Although it is a great error to confuse a writer's work with his life, it is hard not to feel perplexed by Charles Dickens. There is Dickens the writer, who made hypocrisy and cruelty his targets and kindness his rule; and there is Dickens the man: prolific in public and private charity but one who made a public show of casting off his wife, the mother of his ten children, and openly deprecating those children for their lack of energy, purpose, and perspicacity. The seeming incongruity is so stunning that its exploration has spawned what could be considered an entire subcategory of Dickens studies. Robert Gottlieb's Great Expectations: The Sons and Daughters of Charles Dickens contains nothing not already known about Dickens or his children, but its focused scrutiny and Gottlieb's humane reflection on these lives make it an illuminating addition.
The tidy little volume proceeds as a series of concise sketches of the ten children born to Dickens and his wife, first from their births until the death of their father and, then, for those who survived him, onward through their lives to their own deaths. Aside from showing the specific, generally unhappy, consequences of being born to this family, the little biographies furnish a revealing picture of the lives of English people born in the middle third of the nineteenth century to well-off middle-class families. Represented here are early death (one child at eight months and two in their twenties); exile to schools and outposts of the Empire; the trammels of unhappy marriage; failure in business; penurious spinsterhood; religious enthusiasm; alcoholism, gambling, and debt. There are some successes, but all in all, the picture is one of precariousness and constriction.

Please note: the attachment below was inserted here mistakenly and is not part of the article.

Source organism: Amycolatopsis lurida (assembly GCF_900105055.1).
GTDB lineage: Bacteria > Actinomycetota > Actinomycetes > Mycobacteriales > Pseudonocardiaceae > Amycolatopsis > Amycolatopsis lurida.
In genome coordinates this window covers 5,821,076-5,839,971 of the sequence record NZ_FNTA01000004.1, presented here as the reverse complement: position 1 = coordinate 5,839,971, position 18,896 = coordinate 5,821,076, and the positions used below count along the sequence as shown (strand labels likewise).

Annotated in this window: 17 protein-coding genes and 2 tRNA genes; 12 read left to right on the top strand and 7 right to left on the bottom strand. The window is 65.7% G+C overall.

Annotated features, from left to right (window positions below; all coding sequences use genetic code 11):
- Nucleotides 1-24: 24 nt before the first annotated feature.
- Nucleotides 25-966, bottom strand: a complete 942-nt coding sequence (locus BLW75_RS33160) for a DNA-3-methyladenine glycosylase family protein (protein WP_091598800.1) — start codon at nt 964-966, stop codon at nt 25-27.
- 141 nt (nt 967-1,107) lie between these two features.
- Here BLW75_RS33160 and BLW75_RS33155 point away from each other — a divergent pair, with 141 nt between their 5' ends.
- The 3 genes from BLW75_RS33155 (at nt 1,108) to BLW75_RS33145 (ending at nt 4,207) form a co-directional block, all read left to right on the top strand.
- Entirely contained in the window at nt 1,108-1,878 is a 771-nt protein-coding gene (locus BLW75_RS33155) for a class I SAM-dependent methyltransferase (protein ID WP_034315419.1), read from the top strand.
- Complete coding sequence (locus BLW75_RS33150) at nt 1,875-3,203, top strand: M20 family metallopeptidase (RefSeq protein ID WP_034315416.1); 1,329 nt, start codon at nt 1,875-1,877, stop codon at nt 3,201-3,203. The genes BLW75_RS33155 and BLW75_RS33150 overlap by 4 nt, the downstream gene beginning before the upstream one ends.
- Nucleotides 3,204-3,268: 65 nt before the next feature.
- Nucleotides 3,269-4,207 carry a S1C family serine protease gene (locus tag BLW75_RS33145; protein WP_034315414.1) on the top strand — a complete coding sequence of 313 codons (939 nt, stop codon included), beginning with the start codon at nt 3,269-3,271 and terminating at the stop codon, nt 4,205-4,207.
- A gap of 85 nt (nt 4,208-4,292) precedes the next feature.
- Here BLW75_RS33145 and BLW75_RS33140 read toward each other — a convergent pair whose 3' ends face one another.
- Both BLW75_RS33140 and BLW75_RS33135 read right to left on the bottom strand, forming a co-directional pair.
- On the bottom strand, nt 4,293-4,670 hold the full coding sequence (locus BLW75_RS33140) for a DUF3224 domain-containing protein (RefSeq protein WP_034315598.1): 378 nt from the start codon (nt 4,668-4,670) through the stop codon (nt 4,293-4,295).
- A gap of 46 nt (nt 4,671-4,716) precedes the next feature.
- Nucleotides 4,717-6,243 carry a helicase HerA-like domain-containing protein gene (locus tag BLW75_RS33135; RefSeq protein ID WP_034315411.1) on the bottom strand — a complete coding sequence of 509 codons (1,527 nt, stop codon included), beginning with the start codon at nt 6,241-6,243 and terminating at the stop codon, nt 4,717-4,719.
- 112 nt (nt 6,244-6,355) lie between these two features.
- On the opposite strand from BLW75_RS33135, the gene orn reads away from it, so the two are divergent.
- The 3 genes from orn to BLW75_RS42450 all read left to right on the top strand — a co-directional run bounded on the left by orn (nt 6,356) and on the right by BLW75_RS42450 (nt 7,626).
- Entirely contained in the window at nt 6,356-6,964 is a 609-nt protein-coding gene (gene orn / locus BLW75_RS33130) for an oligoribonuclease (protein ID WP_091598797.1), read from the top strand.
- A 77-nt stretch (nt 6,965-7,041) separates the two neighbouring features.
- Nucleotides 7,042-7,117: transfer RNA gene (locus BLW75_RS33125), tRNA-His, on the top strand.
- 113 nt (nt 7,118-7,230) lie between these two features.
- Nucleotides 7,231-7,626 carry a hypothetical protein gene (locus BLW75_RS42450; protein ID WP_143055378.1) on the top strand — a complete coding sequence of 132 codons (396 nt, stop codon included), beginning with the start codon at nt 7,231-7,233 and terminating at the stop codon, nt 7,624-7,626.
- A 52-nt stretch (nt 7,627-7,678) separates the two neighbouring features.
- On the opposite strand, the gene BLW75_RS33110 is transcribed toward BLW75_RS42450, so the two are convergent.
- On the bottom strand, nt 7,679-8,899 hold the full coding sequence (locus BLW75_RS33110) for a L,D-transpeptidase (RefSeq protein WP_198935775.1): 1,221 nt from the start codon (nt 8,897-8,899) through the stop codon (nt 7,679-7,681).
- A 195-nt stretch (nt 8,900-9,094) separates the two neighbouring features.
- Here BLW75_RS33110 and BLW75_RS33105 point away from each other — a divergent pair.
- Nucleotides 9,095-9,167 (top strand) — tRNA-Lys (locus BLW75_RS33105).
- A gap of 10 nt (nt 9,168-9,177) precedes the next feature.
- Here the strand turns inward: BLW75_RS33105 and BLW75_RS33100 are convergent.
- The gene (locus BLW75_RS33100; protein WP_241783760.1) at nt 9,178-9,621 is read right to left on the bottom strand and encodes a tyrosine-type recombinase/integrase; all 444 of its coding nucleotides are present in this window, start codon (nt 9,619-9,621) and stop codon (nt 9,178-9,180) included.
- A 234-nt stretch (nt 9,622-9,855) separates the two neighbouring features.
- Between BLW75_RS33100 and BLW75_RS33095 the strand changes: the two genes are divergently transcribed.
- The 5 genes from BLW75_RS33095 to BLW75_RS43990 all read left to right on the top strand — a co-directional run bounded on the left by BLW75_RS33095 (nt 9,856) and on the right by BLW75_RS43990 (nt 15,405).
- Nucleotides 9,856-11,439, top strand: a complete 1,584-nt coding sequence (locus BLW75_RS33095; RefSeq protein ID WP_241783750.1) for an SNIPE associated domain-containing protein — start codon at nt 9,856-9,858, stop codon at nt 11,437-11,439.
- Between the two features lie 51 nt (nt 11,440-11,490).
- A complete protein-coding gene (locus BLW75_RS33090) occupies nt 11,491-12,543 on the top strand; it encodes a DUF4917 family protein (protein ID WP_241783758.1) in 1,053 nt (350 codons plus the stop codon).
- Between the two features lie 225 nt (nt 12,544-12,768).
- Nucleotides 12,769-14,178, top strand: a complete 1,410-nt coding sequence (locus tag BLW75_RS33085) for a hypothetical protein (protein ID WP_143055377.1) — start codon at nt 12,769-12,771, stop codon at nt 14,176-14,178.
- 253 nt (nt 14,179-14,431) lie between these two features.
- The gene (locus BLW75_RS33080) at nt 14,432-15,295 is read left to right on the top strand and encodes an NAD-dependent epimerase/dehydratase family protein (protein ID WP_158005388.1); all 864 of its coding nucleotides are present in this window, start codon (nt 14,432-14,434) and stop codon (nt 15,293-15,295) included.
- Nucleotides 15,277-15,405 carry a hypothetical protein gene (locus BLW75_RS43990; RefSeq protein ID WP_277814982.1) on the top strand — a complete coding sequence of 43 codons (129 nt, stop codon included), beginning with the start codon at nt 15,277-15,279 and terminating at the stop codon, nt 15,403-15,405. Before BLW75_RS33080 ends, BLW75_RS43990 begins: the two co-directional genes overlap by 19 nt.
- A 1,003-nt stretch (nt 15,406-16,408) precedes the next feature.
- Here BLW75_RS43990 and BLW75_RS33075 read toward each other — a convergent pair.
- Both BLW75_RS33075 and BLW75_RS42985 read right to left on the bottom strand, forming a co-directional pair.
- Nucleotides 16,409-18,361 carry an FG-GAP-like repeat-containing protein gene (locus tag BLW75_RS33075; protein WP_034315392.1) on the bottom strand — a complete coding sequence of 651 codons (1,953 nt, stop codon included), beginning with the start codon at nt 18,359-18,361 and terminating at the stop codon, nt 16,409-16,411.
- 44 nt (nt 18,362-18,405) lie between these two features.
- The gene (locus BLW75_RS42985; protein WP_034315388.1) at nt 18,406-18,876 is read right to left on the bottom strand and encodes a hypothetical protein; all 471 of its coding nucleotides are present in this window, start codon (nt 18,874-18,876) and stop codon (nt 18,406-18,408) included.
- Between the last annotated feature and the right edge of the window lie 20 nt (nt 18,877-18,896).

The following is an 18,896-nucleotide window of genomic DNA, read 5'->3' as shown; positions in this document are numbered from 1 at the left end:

Dickens rejoiced in his children when they were young and gave them a merry time, with the high point of every year being, as in his stories, Christmas. But soon enough the warping effect of his own disordered childhood showed itself, and he began to discern in his sons what he loathed and feared most: passivity, lack of direction, and fecklessness, the qualities that had put his parents in a debtors' prison and led them to deposit his young self in the infamous blacking factory. And while he believed that the germ of the financial irresponsibility that marked a number of his sons came from his side of the family, he was convinced that the odious lethargy and purposeless drifting he also found in them was inherited from his wife, Catherine. Beginning with the eldest, Charley, in whom he saw Catherine's "indescribable lassitude of character," he really spared only Henry (a success from the start) in his laments over "deficiencies in energy and attitude," even going so far as to say he wished Sydney, his fifth son, were dead.